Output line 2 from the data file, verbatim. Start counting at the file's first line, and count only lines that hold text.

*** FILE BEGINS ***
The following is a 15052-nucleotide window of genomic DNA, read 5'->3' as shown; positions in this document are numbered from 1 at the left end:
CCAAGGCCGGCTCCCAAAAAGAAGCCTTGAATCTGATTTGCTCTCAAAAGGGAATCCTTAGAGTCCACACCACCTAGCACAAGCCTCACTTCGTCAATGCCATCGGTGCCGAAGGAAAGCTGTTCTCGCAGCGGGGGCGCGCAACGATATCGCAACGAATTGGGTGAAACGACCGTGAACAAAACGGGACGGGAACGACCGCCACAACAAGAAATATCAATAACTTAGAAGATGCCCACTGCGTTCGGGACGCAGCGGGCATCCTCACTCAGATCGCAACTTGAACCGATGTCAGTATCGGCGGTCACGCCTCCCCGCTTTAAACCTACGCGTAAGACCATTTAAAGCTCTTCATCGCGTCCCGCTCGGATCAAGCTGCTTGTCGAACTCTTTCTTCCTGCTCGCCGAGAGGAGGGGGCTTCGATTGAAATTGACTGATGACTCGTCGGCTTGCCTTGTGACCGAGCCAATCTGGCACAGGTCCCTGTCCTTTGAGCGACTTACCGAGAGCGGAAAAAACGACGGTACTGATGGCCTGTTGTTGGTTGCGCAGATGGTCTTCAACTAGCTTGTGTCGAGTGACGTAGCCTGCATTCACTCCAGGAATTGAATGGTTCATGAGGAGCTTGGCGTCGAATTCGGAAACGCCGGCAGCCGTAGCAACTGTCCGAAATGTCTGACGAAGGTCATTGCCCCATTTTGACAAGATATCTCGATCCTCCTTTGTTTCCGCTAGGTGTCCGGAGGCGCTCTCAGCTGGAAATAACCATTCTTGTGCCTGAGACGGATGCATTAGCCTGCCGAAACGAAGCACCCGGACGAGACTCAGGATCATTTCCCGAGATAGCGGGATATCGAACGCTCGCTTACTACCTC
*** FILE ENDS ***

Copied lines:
CCAAGGCCGGCTCCCAAAAAGAAGCCTTGAATCTGATTTGCTCTCAAAAGGGAATCCTTAGAGTCCACACCACCTAGCACAAGCCTCACTTCGTCAATGCCATCGGTGCCGAAGGAAAGCTGTTCTCGCAGCGGGGGCGCGCAACGATATCGCAACGAATTGGGTGAAACGACCGTGAACAAAACGGGACGGGAACGACCGCCACAACAAGAAATATCAATAACTTAGAAGATGCCCACTGCGTTCGGGACGCAGCGGGCATCCTCACTCAGATCGCAACTTGAACCGATGTCAGTATCGGCGGTCACGCCTCCCCGCTTTAAACCTACGCGTAAGACCATTTAAAGCTCTTCATCGCGTCCCGCTCGGATCAAGCTGCTTGTCGAACTCTTTCTTCCTGCTCGCCGAGAGGAGGGGGCTTCGATTGAAATTGACTGATGACTCGTCGGCTTGCCTTGTGACCGAGCCAATCTGGCACAGGTCCCTGTCCTTTGAGCGACTTACCGAGAGCGGAAAAAACGACGGTACTGATGGCCTGTTGTTGGTTGCGCAGATGGTCTTCAACTAGCTTGTGTCGAGTGACGTAGCCTGCATTCACTCCAGGAATTGAATGGTTCATGAGGAGCTTGGCGTCGAATTCGGAAACGCCGGCAGCCGTAGCAACTGTCCGAAATGTCTGACGAAGGTCATTGCCCCATTTTGACAAGATATCTCGATCCTCCTTTGTTTCCGCTAGGTGTCCGGAGGCGCTCTCAGCTGGAAATAACCATTCTTGTGCCTGAGACGGATGCATTAGCCTGCCGAAACGAAGCACCCGGACGAGACTCAGGATCATTTCCCGAGATAGCGGGATATCGAACGCTCGCTTACTACCTC